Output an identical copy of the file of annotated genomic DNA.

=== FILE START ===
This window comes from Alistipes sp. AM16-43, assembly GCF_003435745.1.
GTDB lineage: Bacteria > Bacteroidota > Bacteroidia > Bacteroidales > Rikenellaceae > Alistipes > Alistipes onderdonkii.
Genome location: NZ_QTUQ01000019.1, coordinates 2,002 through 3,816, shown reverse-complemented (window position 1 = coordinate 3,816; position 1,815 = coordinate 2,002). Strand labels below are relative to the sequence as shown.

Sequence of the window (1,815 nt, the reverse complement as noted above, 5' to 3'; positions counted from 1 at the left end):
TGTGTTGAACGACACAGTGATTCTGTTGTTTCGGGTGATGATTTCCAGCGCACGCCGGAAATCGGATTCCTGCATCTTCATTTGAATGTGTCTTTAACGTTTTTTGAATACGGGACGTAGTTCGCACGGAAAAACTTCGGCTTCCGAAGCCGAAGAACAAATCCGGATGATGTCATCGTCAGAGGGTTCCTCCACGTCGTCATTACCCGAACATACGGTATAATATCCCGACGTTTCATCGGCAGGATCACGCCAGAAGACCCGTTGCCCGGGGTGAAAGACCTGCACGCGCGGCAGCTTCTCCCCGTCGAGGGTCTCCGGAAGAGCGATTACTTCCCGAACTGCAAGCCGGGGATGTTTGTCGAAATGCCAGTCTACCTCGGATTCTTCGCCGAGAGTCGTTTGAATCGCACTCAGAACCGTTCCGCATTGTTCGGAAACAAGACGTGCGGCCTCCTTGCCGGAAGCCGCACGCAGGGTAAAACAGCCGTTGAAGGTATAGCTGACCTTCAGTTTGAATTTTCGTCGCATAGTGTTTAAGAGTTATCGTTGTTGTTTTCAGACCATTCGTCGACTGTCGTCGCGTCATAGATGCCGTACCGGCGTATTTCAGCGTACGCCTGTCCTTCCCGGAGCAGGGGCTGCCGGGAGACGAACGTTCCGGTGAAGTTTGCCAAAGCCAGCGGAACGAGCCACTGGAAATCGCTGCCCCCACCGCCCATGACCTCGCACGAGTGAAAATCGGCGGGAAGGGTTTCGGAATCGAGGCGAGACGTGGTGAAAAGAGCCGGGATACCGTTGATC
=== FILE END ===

This window comes from Alistipes sp. AM16-43, assembly GCF_003435745.1.
GTDB lineage: Bacteria > Bacteroidota > Bacteroidia > Bacteroidales > Rikenellaceae > Alistipes > Alistipes onderdonkii.
Genome location: NZ_QTUQ01000019.1, coordinates 2,002 through 3,816, shown reverse-complemented (window position 1 = coordinate 3,816; position 1,815 = coordinate 2,002). Strand labels below are relative to the sequence as shown.

Sequence of the window (1,815 nt, the reverse complement as noted above, 5' to 3'; positions counted from 1 at the left end):
TGTGTTGAACGACACAGTGATTCTGTTGTTTCGGGTGATGATTTCCAGCGCACGCCGGAAATCGGATTCCTGCATCTTCATTTGAATGTGTCTTTAACGTTTTTTGAATACGGGACGTAGTTCGCACGGAAAAACTTCGGCTTCCGAAGCCGAAGAACAAATCCGGATGATGTCATCGTCAGAGGGTTCCTCCACGTCGTCATTACCCGAACATACGGTATAATATCCCGACGTTTCATCGGCAGGATCACGCCAGAAGACCCGTTGCCCGGGGTGAAAGACCTGCACGCGCGGCAGCTTCTCCCCGTCGAGGGTCTCCGGAAGAGCGATTACTTCCCGAACTGCAAGCCGGGGATGTTTGTCGAAATGCCAGTCTACCTCGGATTCTTCGCCGAGAGTCGTTTGAATCGCACTCAGAACCGTTCCGCATTGTTCGGAAACAAGACGTGCGGCCTCCTTGCCGGAAGCCGCACGCAGGGTAAAACAGCCGTTGAAGGTATAGCTGACCTTCAGTTTGAATTTTCGTCGCATAGTGTTTAAGAGTTATCGTTGTTGTTTTCAGACCATTCGTCGACTGTCGTCGCGTCATAGATGCCGTACCGGCGTATTTCAGCGTACGCCTGTCCTTCCCGGAGCAGGGGCTGCCGGGAGACGAACGTTCCGGTGAAGTTTGCCAAAGCCAGCGGAACGAGCCACTGGAAATCGCTGCCCCCACCGCCCATGACCTCGCACGAGTGAAAATCGGCGGGAAGGGTTTCGGAATCGAGGCGAGACGTGGTGAAAAGAGCCGGGATACCGTTGATC